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Dr Jim Gilmour

Microbial Physiology of Extremophiles

Dr D J Gilmour

My laboratory is concerned with the physiology of micro-organisms which live in extreme environments. Extreme environments are usually defined as habitats which show a low species diversity, but not necessarily a low biomass, since the extremophile organisms found in these environments can often grow to high cell densities.


My long-standing interest is in algae and bacteria growing at high salinities. In particular the unicellular green alga, Dunaliella, which can grow in salinities from 0.1 to 5.0 M NaCl by using glycerol as a compatible solute. Recent work in my laboratory has concentrated on glycerol leakage from Dunaliella cells and our long term aim is to develop a commercial system of glycerol production from Dunaliella.


In addition to the salinity work we are also looking at the response of both algae and bacteria to pH stress. The bioenergetic problems that are associated with growth at the extremes of pH are considerable and it has been suggested that some bacteria growing at pH values of 10 or more may be exceptions to Mitchell’s chemiosmotic theory. This is a fascinating field for future work.


A bloom of <I>Dunaliella</I> Figure Legend - An extremely salty lake in Western Australia showing a bloom of Dunaliella. The red colour is due to beta-carotene, which is produced commercially using Dunaliella and sold in tablet form as a vitamin supplement.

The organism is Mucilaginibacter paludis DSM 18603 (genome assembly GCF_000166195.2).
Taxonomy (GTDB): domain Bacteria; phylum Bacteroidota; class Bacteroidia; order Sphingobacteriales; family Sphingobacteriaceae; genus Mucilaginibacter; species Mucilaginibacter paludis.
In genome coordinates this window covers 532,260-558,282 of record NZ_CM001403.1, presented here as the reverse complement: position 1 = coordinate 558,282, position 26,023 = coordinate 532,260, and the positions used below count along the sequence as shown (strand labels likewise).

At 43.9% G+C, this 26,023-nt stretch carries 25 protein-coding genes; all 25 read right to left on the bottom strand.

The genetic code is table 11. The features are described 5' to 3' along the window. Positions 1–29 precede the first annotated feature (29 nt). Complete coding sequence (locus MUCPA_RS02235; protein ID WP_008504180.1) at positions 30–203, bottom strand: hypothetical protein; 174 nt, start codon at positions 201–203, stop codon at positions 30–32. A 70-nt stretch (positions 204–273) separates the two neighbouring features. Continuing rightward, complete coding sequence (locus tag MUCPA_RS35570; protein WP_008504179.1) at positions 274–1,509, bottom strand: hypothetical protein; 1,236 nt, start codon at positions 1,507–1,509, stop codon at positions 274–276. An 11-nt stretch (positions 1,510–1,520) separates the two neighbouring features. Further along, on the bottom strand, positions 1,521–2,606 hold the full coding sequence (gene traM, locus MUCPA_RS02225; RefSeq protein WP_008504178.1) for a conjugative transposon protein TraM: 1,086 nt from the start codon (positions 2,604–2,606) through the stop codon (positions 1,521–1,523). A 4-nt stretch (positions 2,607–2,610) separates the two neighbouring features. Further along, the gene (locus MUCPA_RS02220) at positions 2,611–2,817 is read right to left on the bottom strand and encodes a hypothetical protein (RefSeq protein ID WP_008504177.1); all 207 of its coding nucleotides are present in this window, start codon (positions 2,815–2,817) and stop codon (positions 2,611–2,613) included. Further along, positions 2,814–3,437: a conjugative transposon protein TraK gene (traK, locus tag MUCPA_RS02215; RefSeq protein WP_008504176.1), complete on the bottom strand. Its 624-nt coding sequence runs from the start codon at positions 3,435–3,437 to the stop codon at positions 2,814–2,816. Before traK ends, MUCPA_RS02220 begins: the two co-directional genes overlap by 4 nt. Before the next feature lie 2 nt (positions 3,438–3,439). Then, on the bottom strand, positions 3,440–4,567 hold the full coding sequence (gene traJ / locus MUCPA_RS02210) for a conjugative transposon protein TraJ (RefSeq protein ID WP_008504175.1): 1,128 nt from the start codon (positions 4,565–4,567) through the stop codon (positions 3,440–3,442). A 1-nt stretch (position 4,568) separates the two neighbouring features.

Selected Publications

Analysis of protein solvent interactions in glucose dehydrogenase from the extreme halophile Haloferax mediterranei. Britton KL, Baker PJ, Fisher M, Ruzheinikov S, Gilmour DJ, Bonete MJ, Ferrer J, Pire C, Esclapez J, Rice DW. Proc Natl Acad Sci U S A. 2006 Mar 28;103(13):4846-51.
A mutant of Dunaliella parva CCAP 19/9 leaking large amounts of glycerol into the medium. B.C. Hard and D.J. Gilmour. J. Appl. Phycol. (1991) 3, 367-372.
Mechanisms for controlling balance between light input and utilisation in the salt tolerant alga Dunaliella C9AA. D. Rees, C.B. Lee, D.J. Gilmour and P. Horton. Photosyn. Res. (1992) 32,181-191.
Regulation of cell volume in the salt tolerant bacterium Halomonas elongata. E. Miguelez and D.J. Gilmour. Lett. Appl. Microbiol. (1994) 19, 363-365.
The effect of NaCl on the growth of a Halomonas species: accumulation and utilization of compatible solutes. S.P. Cummings and D.J. Gilmour. Microbiology (1995) 141, 1413-1418.
The uptake of organic compounds by Dunaliella parva CCAP 19/9. B.C. Hard and D.J. Gilmour. Eur. J. Phycol. (1996) 31, 217-224.
Publications uSpace Apply

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Dept. of Engineering Materials
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